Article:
Chips, cracks and dents (Describing the condition of objects, Part 2)

Listen to the author reading this blog post:

close-up photograph of a mobile phone with a cracked screen
boumenjapet / iStock / Getty Images Plus

by Kate Woodford

I recently published a post on the various ways we describe the condition of objects, including words such as shabby and rickety and phrases such as beyond repair and on its last legs. Staying with this theme, today I’m looking at words that we use to describe specific types of damage to particular types of object.

Starting with two words for the sort of damage that can happen to anything, a small, damaged or dirty area on the surface of something is called a mark and a dirty mark that is difficult to remove is a stain:

I’m trying to get rid of these marks on the wall.

There were coffee stains all over her notes.

Focusing now on the sort of damage that happens to material, a garment, carpet or blanket, etc. that is worn is thin and damaged because it has been used a lot. Another way to say this is that there are signs of wear. If material is very worn and will soon have holes in it, you can describe it as threadbare. (Something that has holes in it now is described as holey.):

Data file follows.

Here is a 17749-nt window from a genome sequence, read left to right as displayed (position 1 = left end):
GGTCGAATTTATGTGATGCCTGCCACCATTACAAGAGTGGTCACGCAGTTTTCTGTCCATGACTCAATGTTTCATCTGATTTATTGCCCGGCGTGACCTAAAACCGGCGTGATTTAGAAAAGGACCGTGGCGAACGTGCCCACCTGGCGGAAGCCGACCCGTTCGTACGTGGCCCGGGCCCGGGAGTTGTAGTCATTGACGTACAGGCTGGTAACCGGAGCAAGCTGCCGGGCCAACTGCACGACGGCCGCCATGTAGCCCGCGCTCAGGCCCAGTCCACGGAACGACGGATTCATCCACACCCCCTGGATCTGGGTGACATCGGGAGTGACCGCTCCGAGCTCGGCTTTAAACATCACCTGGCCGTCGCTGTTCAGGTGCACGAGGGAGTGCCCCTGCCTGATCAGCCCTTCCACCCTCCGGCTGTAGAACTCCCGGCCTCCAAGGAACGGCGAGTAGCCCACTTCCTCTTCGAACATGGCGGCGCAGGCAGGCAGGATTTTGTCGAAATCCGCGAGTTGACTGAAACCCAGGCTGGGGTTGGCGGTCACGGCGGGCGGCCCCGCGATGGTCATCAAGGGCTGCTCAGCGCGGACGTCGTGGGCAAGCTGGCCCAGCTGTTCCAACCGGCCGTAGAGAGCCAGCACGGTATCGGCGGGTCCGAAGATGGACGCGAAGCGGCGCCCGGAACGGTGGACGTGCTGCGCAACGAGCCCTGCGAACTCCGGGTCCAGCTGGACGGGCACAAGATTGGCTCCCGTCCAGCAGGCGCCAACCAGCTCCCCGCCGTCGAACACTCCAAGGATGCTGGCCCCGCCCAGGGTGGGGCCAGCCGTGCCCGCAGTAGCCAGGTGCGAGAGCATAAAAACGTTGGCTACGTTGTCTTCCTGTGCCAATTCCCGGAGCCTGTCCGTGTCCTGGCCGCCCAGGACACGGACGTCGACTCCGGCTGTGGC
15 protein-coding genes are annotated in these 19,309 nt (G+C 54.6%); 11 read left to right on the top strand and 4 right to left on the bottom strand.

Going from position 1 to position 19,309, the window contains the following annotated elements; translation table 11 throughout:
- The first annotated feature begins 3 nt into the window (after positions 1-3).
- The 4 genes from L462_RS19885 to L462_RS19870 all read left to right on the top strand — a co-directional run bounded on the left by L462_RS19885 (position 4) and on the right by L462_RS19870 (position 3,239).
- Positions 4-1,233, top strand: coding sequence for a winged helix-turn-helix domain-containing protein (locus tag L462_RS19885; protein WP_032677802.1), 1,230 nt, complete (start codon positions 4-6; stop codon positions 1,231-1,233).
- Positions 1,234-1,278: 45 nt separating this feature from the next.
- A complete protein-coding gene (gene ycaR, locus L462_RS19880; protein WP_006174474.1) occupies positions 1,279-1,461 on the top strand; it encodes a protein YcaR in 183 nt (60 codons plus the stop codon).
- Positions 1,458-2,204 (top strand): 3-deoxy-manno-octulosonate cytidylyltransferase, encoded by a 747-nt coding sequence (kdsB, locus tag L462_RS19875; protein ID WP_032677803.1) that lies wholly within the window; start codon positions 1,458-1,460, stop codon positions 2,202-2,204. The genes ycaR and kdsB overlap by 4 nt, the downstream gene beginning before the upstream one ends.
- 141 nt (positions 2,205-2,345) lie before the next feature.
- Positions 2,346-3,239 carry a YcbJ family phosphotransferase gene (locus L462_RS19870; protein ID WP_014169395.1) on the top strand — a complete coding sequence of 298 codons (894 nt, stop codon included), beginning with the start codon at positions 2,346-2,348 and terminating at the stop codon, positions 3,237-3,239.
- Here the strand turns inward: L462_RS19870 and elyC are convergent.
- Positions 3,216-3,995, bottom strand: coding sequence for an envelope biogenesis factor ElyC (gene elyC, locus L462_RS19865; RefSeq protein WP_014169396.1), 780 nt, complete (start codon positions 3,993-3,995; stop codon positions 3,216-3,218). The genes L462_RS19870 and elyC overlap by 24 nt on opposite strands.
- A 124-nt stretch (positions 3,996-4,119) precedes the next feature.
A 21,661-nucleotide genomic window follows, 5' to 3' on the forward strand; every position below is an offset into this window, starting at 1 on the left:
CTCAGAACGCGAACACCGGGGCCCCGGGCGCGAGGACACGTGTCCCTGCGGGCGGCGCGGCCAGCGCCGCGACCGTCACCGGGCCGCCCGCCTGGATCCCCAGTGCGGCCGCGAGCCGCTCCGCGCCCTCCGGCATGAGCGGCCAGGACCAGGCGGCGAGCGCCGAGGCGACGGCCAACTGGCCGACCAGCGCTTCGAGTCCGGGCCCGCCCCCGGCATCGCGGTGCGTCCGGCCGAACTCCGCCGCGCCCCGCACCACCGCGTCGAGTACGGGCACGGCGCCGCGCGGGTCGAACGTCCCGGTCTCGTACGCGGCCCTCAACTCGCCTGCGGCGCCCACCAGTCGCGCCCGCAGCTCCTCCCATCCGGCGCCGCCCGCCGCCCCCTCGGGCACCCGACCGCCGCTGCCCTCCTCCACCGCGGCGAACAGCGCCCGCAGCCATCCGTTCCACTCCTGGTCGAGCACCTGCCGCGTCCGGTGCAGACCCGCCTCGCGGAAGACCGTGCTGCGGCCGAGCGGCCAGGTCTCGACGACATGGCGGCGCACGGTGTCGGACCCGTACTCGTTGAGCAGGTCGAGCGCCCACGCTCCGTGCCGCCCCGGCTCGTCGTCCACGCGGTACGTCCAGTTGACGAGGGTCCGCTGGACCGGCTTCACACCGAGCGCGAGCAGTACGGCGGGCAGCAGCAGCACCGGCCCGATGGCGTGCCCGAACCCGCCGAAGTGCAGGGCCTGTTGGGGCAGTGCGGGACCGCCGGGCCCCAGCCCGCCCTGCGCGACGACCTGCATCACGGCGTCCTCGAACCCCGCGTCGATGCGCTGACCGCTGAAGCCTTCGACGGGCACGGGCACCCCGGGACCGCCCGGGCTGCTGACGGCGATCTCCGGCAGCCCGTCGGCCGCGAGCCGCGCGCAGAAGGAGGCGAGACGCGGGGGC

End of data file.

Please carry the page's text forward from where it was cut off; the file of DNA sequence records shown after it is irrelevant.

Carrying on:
I’ve had this jacket so long, it’s quite worn in places.

We’ve had the sofa for over 15 years but it’s not showing any signs of wear.

This old sweater is quite threadbare at the elbows.

If I take my shoes off you’ll see my holey socks!

If there is damage at the edge of a garment or piece of material, with the threads coming loose, you can describe it as frayed:

I can’t wear this shirt to an interview – the cuffs are all frayed!

A hole in a piece of paper or material where it has been pulled apart is called a tear (pronounced UK /teər/, US /ter/) or a rip:

The old photo had a tear in it.

He wore an old denim jacket with a rip in the sleeve.

Moving on now to ceramics and glass, a plate, glass, etc. that has a chip or is chipped is missing a small piece that has broken off its edge:

All our mugs are chipped.

I noticed the plate had a little chip in it.

A hard surface that has a line where the substance is coming apart has a crack or is cracked:

There’s a crack in this cup.

The ground was dry and cracked.

A scratch in a hard object is a thin line where the surface has been removed, often by something sharp:

There was a scratch on the side of the car, just above the wheel.

 A hollow place where a surface has been pushed or hit is called a dent. Dents are mainly found in metal objects. In US English, the word ding is used for a small dent, especially in a car:

There was a dent in the door of the car.

When I got back to my car, I found that someone had put a ding in my door.

I hope you have found these ‘damage’ words useful, though very much hope you don’t have to use too many of them this week!

2 thoughts on “Chips, cracks and dents (Describing the condition of objects, Part 2)

  1. Pavel

    Thanks Kate, I love this blog, so useful! It would be great to read one more post in this thread on the condition of food 🙂

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